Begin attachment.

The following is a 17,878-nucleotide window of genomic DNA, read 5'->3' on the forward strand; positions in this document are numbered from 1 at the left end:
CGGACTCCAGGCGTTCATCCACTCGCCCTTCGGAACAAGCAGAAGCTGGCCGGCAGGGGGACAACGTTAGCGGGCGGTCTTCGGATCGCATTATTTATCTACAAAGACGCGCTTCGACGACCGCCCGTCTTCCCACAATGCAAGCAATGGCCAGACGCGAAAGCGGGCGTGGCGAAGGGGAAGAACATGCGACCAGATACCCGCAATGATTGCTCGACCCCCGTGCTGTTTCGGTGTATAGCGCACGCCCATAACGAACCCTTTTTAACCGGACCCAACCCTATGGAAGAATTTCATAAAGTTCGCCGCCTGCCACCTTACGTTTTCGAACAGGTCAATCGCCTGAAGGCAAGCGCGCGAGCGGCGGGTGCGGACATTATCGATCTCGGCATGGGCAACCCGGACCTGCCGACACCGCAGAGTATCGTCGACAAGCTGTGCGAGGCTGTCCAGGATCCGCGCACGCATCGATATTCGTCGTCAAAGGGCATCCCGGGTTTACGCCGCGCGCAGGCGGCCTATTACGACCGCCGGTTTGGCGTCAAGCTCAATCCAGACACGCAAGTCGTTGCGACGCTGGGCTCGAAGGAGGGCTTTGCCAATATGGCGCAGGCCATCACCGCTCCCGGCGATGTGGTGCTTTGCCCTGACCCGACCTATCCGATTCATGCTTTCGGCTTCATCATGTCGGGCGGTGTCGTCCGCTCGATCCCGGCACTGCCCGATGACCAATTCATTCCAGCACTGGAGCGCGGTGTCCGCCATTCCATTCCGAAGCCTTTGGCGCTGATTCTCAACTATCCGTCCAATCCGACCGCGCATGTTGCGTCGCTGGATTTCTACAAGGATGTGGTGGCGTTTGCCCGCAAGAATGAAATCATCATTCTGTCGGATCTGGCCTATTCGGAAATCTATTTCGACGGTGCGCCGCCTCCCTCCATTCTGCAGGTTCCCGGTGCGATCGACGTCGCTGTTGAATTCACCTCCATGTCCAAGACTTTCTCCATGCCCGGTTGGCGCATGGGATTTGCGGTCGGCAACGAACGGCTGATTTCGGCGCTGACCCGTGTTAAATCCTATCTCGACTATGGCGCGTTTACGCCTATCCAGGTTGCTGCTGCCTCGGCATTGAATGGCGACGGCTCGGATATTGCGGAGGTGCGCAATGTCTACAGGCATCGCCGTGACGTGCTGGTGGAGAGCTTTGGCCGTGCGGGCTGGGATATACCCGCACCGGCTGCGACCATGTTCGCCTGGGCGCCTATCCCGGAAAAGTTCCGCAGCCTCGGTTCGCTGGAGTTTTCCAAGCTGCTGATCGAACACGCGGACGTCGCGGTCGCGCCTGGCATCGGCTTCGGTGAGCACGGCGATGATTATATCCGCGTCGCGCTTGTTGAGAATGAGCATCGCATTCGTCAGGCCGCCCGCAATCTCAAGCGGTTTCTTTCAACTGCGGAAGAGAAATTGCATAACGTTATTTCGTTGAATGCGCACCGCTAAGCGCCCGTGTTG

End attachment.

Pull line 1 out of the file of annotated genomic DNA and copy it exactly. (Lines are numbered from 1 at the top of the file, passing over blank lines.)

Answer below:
The following is a 17,878-nucleotide window of genomic DNA, read 5'->3' on the forward strand; positions in this document are numbered from 1 at the left end: